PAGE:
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late 12c. (in plural, giwis), from Anglo-French iuw, Old French giu, from Latin Iudaeum (nominative Iudaeus), from Greek Ioudaios, from Aramaic jehudhai (Hebrew y'hudi) "Jew," from Y'hudah "Judah," literally "celebrated," name of Jacob's fourth son and of the tribe descended from him. Replaced Old English Iudeas "the Jews." Originally, "Hebrew of the kingdom of Judah."
Jews' harp "simple mouth harp" is from 1580s, earlier Jews' trump (1540s); the connection with Jewishness is obscure. Jew-baiting first recorded 1853, in reference to German Judenhetze. In uneducated times, inexplicable ancient artifacts were credited to Jews, based on the biblical chronology of history: e.g. Jews' money (1570s) "Roman coins found in England." In Greece, after Christianity had erased the memory of classical glory, ruins of pagan temples were called "Jews' castles," and in Cornwall, Jews' houses was the name for the remains of ancient tin-smelting works.
"to cheat, to drive a hard bargain," 1824, from Jew (n.) (cf. gyp, welsh, etc.). The campaign to eliminate it in early 20c. was so successful that people began to avoid the noun and adjective, too, and started using Hebrew instead.
Now I'll say 'a Jew' and just the word Jew sounds like a dirty word and people don't know whether to laugh or not. [Lenny Bruce (1925-1966)]
The Israelites, particularly after their return from captivity in Babylon about five hundred years before the birth of Jesus; at that time, the Israelites were established as a religious group, founded on the Mosaic law, not simply a national group.
Note: When the Jewish nation was destroyed by the Romans in the year a.d. 70 and the Jews were scattered throughout the world, their religious beliefs and customs allowed them to remain one people.
Adherents of Judaism.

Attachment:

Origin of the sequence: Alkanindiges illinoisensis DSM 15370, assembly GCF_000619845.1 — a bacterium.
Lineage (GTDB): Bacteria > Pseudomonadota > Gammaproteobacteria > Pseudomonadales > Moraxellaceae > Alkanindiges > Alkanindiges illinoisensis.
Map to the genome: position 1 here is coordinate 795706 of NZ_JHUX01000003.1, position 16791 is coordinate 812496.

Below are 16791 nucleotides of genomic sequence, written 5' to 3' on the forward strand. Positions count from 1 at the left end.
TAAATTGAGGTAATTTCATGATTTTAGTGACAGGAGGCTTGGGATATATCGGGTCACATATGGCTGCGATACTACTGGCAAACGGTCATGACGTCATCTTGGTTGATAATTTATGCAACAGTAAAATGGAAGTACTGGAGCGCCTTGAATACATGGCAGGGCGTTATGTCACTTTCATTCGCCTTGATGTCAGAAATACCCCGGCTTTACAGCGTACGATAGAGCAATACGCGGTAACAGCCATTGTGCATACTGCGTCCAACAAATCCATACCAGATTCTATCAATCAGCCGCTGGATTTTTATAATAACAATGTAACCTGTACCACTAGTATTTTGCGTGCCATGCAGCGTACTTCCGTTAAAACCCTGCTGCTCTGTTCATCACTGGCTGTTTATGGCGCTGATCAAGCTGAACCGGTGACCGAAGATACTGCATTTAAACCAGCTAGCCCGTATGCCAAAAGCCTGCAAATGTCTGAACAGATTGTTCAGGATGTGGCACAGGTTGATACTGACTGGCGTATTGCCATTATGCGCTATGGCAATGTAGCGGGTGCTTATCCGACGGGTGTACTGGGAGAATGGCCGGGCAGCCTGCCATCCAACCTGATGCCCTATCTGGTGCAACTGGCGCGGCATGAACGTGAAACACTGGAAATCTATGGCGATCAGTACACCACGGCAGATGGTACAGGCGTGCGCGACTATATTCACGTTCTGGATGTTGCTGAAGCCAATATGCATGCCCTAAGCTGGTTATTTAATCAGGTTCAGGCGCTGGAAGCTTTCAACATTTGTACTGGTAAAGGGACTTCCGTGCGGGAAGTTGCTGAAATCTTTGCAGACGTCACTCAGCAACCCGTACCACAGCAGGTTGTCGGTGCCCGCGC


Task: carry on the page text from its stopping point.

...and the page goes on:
the name derived from the patriarch Judah, at first given to one belonging to the tribe of Judah or to the separate kingdom of Judah (2 Kings 16:6; 25:25; Jer. 32:12; 38:19; 40:11; 41:3), in contradistinction from those belonging to the kingdom of the ten tribes, who were called Israelites. During the Captivity, and after the Restoration, the name, however, was extended to all the Hebrew nation without distinction (Esther 3:6, 10; Dan. 3:8, 12; Ezra 4:12; 5:1, 5). Originally this people were called Hebrews (Gen. 39:14; 40:15; Ex. 2:7; 3:18; 5:3; 1 Sam. 4:6, 9, etc.), but after the Exile this name fell into disuse. But Paul was styled a Hebrew (2 Cor. 11:22; Phil. 3:5). The history of the Jewish nation is interwoven with the history of Palestine and with the narratives of the lives of their rulers and chief men. They are now  dispersed over all lands, and to this day remain a separate people, "without a king, and without a prince, and without a sacrifice, and without an image [R.V. 'pillar,' marg. 'obelisk'], and without an ephod, and without teraphim" (Hos. 3:4). Till about the beginning of the present century  they were everywhere greatly oppressed, and often cruelly persecuted; but now their condition is greatly improved, and they are admitted in most European countries to all the rights of free citizens. In 1860 the "Jewish disabilities" were removed, and they were admitted to a seat in the British Parliament. Their number in all is estimated at about six millions, about four millions being in Europe. There are three names used in the New Testament to designate this people, (1.) Jews, as regards their nationality, to distinguish them from Gentiles. (2.) Hebrews, with regard to their language and education, to distinguish them from Hellenists, i.e., Jews who spoke the Greek language. (3.) Israelites, as respects their sacred privileges as the chosen people of God. "To other races we owe the splendid inheritance of modern civilization and secular culture; but the religious education of mankind has been the gift of the Jew alone."